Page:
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Detainees' Military Lawyer Forced Out of Service

The Navy lawyer who successfully challenged the Bush administration's military tribunal system at Guantanamo Bay is retiring. Lt. Cmdr. Charlie Swift is being forced to leave the service after being passed over for a promotion. But Swift insists that he is not the victim of retaliation.

In May of 2003, Swift was assigned to represent Yemeni citizen Salim Hamdan, who had been Osama bin Laden's driver. Swift was told that his task was to plead Hamdan guilty to war-crimes charges. He decided that was unethical, and instead went to court to challenge the system.

For three years, Swift has been the public face of the opposition to the tribunal system. Wearing his military dress uniform, he has testified before Congress, argued in court, and pleaded his case before banks of media microphones.


"I brought this suit because I had a client who was sitting in solitary confinement, going slowly insane, and every request I had made for relief had fallen on deaf ears," Swift told reporters at the time.

In June, Swift and the appellate team he helped to assemble won in the U.S. Supreme Court. Two weeks later, he was notified that he had been passed over for promotion. And under the Navy's "up or out" policy, he would have to retire when he reached 20 years of service, which will be next spring.

Still, he says he doesn't think he is being forced to retire in retribution for his handling of Hamdan's case.

"In taking the Hamdan case," he said, "I took myself out of the normal progression path."

Experts agree the Navy makes promotions with a bias toward war-fighting skills. In short, the Navy wants generalists, even in its lawyers: People who can serve as legal advisors to battle groups and base commands. Swift is a litigator.


He is not the first highly regarded trial specialist to be forced out. The first prosecutor in the Hamdan case also was denied promotion and forced into retirement, as was another key member of the Guantanamo defense team, a lawyer with 16 years in the service.

"They're extremely rare," said Georgetown law professor Neal Katyal of litigators of Swift's caliber. Katyal worked with Swift on the Hamdan defense, arguing the case in the Supreme Court.

"And any system that doesn't promote them is one that I think deserves a really close look by the political branches. Not on retaliation grounds," he said, "but on simple grounds of, 'Is this the right way to operate a system that lets these amazingly talented lawyers go?'"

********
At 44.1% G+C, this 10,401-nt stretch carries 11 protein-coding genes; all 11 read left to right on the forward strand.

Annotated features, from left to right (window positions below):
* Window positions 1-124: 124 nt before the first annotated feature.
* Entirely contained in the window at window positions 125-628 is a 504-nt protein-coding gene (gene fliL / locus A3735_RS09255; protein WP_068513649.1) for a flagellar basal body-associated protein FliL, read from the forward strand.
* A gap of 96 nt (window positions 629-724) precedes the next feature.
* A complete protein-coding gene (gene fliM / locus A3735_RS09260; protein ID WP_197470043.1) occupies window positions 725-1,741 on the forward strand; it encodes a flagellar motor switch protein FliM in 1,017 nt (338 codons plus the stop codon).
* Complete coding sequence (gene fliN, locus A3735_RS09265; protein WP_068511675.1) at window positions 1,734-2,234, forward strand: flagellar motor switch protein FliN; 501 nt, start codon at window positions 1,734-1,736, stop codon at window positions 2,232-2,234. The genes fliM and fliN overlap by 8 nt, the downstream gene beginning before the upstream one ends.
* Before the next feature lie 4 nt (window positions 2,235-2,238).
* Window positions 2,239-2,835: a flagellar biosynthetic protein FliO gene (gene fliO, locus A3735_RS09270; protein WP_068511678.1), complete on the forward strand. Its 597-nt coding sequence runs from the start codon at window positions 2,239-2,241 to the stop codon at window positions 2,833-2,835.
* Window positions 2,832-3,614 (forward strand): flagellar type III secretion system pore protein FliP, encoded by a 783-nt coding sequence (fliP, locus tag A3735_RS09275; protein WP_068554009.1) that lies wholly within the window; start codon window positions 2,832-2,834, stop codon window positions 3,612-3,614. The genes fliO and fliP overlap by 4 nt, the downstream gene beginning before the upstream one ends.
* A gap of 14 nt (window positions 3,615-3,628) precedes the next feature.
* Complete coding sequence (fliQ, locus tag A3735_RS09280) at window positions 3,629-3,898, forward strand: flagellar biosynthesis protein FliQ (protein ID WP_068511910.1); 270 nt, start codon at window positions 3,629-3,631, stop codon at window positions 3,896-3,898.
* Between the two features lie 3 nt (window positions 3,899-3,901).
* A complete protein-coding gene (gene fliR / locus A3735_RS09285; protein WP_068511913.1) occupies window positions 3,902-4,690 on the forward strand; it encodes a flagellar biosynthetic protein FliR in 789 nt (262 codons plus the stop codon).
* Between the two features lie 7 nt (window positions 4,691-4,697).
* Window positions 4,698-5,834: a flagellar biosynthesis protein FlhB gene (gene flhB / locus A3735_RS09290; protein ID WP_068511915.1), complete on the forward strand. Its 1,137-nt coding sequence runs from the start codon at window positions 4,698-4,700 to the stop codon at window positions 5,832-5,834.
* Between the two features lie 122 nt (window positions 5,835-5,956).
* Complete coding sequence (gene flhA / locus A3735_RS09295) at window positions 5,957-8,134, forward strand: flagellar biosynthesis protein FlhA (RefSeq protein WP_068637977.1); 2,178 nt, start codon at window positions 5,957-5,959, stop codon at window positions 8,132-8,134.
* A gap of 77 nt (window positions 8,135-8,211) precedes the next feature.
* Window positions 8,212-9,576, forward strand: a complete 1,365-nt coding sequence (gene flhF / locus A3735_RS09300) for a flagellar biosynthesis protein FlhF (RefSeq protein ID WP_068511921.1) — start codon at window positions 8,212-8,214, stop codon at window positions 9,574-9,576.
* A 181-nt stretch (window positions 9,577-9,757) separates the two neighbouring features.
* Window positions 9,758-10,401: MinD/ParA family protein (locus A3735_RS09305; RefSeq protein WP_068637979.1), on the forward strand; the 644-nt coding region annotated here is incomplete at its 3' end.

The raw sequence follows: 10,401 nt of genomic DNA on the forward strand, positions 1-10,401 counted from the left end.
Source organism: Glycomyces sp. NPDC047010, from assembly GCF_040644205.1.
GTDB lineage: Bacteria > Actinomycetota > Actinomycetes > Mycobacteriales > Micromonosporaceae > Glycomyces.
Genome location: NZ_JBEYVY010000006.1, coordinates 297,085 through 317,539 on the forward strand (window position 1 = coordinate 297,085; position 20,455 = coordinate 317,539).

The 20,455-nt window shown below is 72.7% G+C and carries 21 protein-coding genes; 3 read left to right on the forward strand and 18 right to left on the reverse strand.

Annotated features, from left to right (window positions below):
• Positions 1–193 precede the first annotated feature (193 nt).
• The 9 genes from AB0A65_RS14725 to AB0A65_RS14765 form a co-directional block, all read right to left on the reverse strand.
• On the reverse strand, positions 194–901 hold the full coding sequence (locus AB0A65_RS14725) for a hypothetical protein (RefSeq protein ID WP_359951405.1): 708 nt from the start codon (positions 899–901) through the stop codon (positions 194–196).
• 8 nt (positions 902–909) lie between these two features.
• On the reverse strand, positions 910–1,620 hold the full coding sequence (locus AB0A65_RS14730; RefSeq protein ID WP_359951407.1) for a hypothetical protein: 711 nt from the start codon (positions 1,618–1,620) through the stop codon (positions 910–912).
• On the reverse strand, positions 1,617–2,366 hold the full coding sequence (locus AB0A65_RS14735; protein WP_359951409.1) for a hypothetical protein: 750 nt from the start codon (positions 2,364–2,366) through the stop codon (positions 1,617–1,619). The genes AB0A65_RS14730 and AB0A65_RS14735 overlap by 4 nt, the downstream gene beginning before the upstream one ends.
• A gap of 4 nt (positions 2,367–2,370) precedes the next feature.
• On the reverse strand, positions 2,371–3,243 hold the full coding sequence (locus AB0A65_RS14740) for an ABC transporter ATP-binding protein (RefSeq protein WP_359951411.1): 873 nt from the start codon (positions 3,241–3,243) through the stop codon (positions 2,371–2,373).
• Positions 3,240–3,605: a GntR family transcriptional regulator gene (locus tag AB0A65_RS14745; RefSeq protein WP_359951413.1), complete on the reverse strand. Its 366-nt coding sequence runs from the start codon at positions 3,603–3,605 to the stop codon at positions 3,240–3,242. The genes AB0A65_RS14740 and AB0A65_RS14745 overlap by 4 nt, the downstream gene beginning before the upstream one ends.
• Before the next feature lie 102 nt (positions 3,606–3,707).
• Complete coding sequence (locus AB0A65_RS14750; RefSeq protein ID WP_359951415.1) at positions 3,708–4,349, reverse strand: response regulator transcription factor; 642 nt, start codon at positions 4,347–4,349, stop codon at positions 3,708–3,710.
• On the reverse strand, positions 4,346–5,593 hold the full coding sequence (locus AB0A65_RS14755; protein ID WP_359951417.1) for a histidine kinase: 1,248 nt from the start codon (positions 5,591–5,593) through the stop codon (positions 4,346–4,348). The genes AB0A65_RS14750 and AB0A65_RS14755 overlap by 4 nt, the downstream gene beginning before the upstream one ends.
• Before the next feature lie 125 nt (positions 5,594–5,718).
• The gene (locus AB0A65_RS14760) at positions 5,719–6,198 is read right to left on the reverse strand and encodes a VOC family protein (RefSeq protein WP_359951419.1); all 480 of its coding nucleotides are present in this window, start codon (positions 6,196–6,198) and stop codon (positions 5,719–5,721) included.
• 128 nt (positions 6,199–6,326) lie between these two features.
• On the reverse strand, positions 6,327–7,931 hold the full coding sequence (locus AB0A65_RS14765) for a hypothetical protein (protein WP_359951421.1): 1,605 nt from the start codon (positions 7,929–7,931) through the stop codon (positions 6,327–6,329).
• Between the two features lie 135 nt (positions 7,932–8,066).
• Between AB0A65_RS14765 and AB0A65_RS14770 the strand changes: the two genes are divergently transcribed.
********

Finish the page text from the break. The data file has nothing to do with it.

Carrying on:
The Navy brass says the promotion system is run by the military itself, and is not subject to political influence. But former Navy Secretary Richard Danzig says the system is so rigid that it tends to discourage creative people. Former Navy General Counsel Alberto Mora adds, "You hate to see a guy like this go. It sends a mixed message."

Swift, 44, graduated from the U.S. Naval Academy in 1984, then spent seven years aboard a variety of ships, eventually captaining a frigate. He left the service to go to Seattle University law school, and later decided to come back into the service as a military lawyer, acting both as a prosecutor and a defense lawyer.

But Swift admits that it is the defense work he has loved most. He says he knew it might be a career-ender when he took the Hamdan case, instead of seeking an assignment outside the courtroom. But he had hoped the case would present special circumstances that might have allowed a promotion.

Asked what his reaction was when he got word that he had not been promoted, Swift's answer was two-fold.

"Sad," he replied. "Because it meant that I was finishing my career. On another level, when I went to the Naval Academy, when I thought about, 'what do you want for your career?'

"An opportunity to make a difference. And I'd had that opportunity, an opportunity few people would get, certainly as a lawyer. And I wouldn't trade that opportunity for any number of promotions."

I wondered whether he worried about retaliation during those years when he was publicly castigating the system set up by the president and the secretary of defense.

"What I worried about was my boss. And ultimately, my boss was a detainee in Guantanamo Bay," he said.

Swift says he hopes to be able to continue to represent Hamdan even after he has left the service. With Congress having given President Bush almost everything he wanted in re-establishing the tribunals, Swift knows he will likely have to fight old battles again.

"Having climbed the mountain, and [gotten] to the peak, [now it] seems the mountain keeps going up. And we thought it would be over."

And what will Swift do to earn a living? He is contemplating working for a human rights organization, or perhaps as a defense lawyer. "I'd love to have represented Martha Stewart," he said. "She was railroaded!"

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